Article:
Delkin Blog

Taking a Closer Look at the M.2 SATA Connector

Industrial M.2 SSD

 

As solid state drives, or SSDs, replaced hard disk drives (HDDs) as the most popular form of embedded storage, there was an ongoing concern about the limitations of the interfaces to which the SSDs were attached. Many interfaces, such as the SATA third-generation interfaces, were specifically designed to work with HDDs and could only run with a maximum transfer speed of 6 Gb/s. The mini version of the SATA interface, mSATA, is limited to the 6 Gb/s transfer speeds, even though it is designed to work in small devices with high-speed SSDs. The M.2 SATA connector is the solution to these speed concerns. Here is what you need to know.

 

From NGFF to M.2

M.2 is a specification that refers to add-in cards that are mounted internally. When it was introduced to the market as a way to deal with the speed limitations of mSATA, it was called Next Generation Form Factor, or NGFF. However, it was renamed M.2 in 2013. M.2 supports SATA and PCIe interfaces, but it can only be used in one or the other. For this reason, if you are considering an M.2 SSD module for your application, it is necessary to first check your motherboard design to see if the option you are considering will be compatible.

 

M.2 vs. mSATA SSDs

Both mSATA and M.2 are powerful SSDs that come in small packages, making them ideal for use in laptops, tablets, and other small devices. Originally, mSATA was used exclusively in these devices that had the need for a small form factor, but the speed limitations were problematic. For this reason, M.2 was created. Now, there are multiple options for small form factors that still offer high performance. M.2 generally offers higher speeds than mSATA with a smaller footprint, and it features longer modules and double-sided component population. This means that it can provide a greater amount of storage without taking up extra space. M.2 SSDs are available in three dimensions. When selecting a size, it’s important to consider thermal management. If heat dissipation is not sufficient, then there could be performance issues in the future.

 

If you’re considering an M.2 SATA connector, let Delkin help you weigh your options and choose the right connector for your needs. Contact our product team to discuss your design, and we will help you find the right fit for your device.

 

Contact

  • This field is for validation purposes and should be left unchanged.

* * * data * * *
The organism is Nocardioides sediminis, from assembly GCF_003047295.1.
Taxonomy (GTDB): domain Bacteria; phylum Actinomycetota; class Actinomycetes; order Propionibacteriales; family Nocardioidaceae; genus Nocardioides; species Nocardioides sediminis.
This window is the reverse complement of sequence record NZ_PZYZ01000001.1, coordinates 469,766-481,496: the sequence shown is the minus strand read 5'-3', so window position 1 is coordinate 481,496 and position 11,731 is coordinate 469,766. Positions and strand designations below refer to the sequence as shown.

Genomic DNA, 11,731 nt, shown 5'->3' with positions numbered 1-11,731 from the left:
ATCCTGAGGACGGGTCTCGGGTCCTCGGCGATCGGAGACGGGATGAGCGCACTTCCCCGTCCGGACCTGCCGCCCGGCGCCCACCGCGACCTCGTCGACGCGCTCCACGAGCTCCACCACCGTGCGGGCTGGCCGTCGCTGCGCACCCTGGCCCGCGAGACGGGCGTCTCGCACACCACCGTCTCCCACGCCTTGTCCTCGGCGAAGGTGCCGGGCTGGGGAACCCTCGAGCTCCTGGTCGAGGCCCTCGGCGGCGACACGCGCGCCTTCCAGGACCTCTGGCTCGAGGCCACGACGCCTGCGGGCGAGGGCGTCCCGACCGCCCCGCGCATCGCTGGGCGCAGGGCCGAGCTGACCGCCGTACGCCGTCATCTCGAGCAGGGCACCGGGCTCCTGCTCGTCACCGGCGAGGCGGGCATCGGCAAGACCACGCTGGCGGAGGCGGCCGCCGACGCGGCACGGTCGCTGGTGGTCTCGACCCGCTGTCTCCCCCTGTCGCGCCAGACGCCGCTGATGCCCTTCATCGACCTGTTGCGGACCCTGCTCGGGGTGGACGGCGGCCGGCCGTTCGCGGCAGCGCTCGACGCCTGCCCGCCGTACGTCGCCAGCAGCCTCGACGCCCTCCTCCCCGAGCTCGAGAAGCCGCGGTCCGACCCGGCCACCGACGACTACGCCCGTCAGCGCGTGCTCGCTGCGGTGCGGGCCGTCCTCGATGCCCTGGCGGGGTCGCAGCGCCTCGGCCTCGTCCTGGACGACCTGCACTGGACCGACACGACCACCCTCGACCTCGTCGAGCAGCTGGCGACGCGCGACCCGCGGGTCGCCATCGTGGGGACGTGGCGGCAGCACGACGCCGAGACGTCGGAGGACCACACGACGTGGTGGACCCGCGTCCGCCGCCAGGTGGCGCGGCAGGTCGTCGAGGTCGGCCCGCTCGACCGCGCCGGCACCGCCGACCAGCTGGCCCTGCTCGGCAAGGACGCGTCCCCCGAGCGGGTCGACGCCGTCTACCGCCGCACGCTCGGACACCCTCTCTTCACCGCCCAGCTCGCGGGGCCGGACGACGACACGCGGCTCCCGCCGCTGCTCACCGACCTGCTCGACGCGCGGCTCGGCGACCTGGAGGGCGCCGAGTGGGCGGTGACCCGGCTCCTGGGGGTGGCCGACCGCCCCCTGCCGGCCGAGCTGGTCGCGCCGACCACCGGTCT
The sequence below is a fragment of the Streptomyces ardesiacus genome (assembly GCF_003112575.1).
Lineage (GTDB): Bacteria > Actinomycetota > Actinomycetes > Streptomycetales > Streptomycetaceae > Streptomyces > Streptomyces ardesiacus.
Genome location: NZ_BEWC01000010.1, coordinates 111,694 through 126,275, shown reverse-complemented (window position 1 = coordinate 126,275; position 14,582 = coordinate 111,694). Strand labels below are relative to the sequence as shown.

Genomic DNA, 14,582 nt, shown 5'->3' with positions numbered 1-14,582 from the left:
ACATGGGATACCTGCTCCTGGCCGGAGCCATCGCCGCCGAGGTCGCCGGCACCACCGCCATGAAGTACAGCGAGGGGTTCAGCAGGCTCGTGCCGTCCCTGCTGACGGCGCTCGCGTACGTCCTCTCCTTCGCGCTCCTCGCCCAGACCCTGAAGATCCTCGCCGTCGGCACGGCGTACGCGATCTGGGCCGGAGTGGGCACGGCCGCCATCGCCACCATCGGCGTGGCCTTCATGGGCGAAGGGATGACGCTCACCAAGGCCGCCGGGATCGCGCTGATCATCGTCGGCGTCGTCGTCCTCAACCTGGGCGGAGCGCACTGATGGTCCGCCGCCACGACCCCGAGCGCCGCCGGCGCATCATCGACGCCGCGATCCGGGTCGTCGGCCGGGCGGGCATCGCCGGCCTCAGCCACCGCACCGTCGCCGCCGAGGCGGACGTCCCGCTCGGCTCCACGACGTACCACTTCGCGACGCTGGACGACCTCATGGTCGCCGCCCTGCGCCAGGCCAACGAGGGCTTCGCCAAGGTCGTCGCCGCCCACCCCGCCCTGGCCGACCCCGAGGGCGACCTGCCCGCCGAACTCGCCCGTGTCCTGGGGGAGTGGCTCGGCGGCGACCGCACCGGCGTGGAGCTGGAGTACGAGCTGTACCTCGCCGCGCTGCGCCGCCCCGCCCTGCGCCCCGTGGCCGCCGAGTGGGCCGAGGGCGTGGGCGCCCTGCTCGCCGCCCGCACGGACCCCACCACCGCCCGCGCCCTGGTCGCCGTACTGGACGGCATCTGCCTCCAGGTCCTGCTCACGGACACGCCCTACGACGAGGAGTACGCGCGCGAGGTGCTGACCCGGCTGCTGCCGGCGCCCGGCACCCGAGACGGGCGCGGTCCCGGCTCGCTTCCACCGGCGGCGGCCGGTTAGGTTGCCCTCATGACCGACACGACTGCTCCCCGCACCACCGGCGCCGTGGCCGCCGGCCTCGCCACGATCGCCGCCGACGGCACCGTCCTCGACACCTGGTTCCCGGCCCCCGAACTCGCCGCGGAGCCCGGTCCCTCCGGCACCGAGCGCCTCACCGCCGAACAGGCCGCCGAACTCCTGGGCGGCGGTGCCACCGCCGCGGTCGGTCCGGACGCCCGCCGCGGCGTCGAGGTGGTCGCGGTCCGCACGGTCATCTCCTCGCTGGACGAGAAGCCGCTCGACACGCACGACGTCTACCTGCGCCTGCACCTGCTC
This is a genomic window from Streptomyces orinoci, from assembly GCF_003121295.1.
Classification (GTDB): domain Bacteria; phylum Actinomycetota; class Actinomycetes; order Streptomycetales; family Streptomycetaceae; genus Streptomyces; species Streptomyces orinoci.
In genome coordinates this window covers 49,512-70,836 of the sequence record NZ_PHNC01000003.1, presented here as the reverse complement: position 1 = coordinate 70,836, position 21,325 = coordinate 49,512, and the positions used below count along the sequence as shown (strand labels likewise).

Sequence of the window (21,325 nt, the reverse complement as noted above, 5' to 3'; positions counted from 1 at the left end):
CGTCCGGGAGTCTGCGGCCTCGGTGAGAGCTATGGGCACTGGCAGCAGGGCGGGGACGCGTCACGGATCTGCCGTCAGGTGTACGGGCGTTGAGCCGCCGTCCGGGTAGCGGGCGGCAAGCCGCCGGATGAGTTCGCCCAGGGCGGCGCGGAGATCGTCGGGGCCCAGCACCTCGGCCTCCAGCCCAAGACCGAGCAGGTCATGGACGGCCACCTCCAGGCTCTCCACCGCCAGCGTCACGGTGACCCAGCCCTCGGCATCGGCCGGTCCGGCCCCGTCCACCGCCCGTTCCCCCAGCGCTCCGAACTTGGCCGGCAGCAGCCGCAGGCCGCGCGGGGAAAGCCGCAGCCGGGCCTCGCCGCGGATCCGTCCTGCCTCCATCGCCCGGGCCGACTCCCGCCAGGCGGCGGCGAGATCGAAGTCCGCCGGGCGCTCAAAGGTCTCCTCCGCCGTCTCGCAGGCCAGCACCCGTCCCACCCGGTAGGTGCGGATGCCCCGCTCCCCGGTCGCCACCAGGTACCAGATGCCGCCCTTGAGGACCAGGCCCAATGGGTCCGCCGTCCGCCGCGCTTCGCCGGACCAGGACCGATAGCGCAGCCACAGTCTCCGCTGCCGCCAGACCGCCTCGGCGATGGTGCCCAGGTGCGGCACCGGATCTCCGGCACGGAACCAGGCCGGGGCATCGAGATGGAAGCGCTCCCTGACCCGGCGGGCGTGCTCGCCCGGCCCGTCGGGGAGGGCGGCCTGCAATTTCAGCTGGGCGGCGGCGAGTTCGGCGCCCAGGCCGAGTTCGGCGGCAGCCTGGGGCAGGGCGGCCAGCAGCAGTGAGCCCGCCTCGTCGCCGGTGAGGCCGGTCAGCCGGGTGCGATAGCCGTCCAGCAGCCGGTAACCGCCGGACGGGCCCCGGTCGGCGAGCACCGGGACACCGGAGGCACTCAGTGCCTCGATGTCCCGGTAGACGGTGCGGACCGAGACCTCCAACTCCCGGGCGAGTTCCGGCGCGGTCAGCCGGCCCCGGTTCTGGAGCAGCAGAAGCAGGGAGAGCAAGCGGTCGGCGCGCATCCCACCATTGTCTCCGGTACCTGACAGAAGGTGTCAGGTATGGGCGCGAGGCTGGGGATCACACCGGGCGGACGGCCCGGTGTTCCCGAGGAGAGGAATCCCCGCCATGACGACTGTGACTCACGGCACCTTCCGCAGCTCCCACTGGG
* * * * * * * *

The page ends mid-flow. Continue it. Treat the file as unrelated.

Related Posts

Embedded OS: Windows vs. Linux

    The August 2019 announcement by Microsoft that they would no longer be supporting Windows...

Write Amplification in True Embedded Applications

  When it comes to embedded storage, there are many differences between solid state drives,...

S325TLLM7B-C1000-3 - SD - microSD - 256MB - SLC
SMART microSD Cards Explained

  The trends in tech design are pushing in two seemingly incongruent directions: devices are...

Delkin Devices Industrial USB Flash Drive
High Capacity Flash Drive FAQs

  With solid state drives (SSDs) dominating the market for embedded storage and external hard...

What Is an M.2 SSD?

  Solid state drives, or SSDs, have changed the way that designers and engineers think...

Collaboration- Putting together pieces of the puzzle
Memory Electronics: Selecting the Right Memory for Electronic Applications

  When building an electronic application that requires embedded storage, one of the biggest decisions...

Delkin Devices Utility SSD (1.8” / 2.5” / mSATA)
FAQs about SSD Utility Grade

  SSDs, or solid state drives, are used in a huge array of industrial and...

ME5HAPX7V-3N000-2 - SATA - mSATA (MO-300B) - 512GB - MLC
What is a 32GB mSATA drive?

  A 32GB mSATA drive is a solid state drive that uses the SATA interface....

Memory Manufacturers- Delkin Devices

  Contrary to popular belief, all memory manufacturers are not created equal. Even with memory...

Conformal Coating Benefits

  Memory cards and SSDs are often exposed to environmental conditions that could cause damage,...